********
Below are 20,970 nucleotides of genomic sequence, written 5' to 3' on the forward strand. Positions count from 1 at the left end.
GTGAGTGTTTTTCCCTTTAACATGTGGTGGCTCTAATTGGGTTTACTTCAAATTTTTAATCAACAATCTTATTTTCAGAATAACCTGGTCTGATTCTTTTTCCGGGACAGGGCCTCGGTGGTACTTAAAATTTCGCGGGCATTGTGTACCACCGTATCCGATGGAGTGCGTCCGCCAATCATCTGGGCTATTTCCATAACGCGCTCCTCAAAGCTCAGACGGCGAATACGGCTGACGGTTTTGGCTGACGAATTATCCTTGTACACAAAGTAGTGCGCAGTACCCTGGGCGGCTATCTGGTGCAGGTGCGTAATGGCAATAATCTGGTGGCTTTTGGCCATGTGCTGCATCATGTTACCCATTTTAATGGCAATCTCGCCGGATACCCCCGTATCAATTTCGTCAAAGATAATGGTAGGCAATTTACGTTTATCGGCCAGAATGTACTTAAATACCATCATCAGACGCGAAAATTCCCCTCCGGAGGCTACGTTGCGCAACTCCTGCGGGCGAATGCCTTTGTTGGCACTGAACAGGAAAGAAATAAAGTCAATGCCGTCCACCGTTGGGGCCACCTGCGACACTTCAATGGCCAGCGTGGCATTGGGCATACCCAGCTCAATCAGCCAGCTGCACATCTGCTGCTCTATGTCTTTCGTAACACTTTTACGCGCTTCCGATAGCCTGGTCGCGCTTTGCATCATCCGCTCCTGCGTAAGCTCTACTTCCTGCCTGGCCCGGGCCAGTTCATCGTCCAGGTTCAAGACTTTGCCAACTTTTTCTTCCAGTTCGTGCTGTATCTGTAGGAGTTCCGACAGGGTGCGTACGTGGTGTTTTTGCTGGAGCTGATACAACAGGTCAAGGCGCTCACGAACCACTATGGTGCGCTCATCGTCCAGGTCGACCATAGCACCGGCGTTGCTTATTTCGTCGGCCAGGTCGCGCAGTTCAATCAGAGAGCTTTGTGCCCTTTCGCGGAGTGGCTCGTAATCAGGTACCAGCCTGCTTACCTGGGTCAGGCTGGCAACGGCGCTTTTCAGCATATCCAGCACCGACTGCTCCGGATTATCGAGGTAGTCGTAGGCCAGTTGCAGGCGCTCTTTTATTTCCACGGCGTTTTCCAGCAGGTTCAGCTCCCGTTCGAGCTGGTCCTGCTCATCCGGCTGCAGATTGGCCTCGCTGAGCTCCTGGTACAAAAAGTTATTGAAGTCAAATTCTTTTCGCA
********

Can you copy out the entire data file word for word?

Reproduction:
Below are 20,970 nucleotides of genomic sequence, written 5' to 3' on the forward strand. Positions count from 1 at the left end.
GTGAGTGTTTTTCCCTTTAACATGTGGTGGCTCTAATTGGGTTTACTTCAAATTTTTAATCAACAATCTTATTTTCAGAATAACCTGGTCTGATTCTTTTTCCGGGACAGGGCCTCGGTGGTACTTAAAATTTCGCGGGCATTGTGTACCACCGTATCCGATGGAGTGCGTCCGCCAATCATCTGGGCTATTTCCATAACGCGCTCCTCAAAGCTCAGACGGCGAATACGGCTGACGGTTTTGGCTGACGAATTATCCTTGTACACAAAGTAGTGCGCAGTACCCTGGGCGGCTATCTGGTGCAGGTGCGTAATGGCAATAATCTGGTGGCTTTTGGCCATGTGCTGCATCATGTTACCCATTTTAATGGCAATCTCGCCGGATACCCCCGTATCAATTTCGTCAAAGATAATGGTAGGCAATTTACGTTTATCGGCCAGAATGTACTTAAATACCATCATCAGACGCGAAAATTCCCCTCCGGAGGCTACGTTGCGCAACTCCTGCGGGCGAATGCCTTTGTTGGCACTGAACAGGAAAGAAATAAAGTCAATGCCGTCCACCGTTGGGGCCACCTGCGACACTTCAATGGCCAGCGTGGCATTGGGCATACCCAGCTCAATCAGCCAGCTGCACATCTGCTGCTCTATGTCTTTCGTAACACTTTTACGCGCTTCCGATAGCCTGGTCGCGCTTTGCATCATCCGCTCCTGCGTAAGCTCTACTTCCTGCCTGGCCCGGGCCAGTTCATCGTCCAGGTTCAAGACTTTGCCAACTTTTTCTTCCAGTTCGTGCTGTATCTGTAGGAGTTCCGACAGGGTGCGTACGTGGTGTTTTTGCTGGAGCTGATACAACAGGTCAAGGCGCTCACGAACCACTATGGTGCGCTCATCGTCCAGGTCGACCATAGCACCGGCGTTGCTTATTTCGTCGGCCAGGTCGCGCAGTTCAATCAGAGAGCTTTGTGCCCTTTCGCGGAGTGGCTCGTAATCAGGTACCAGCCTGCTTACCTGGGTCAGGCTGGCAACGGCGCTTTTCAGCATATCCAGCACCGACTGCTCCGGATTATCGAGGTAGTCGTAGGCCAGTTGCAGGCGCTCTTTTATTTCCACGGCGTTTTCCAGCAGGTTCAGCTCCCGTTCGAGCTGGTCCTGCTCATCCGGCTGCAGATTGGCCTCGCTGAGCTCCTGGTACAAAAAGTTATTGAAGTCAAATTCTTTTCGCA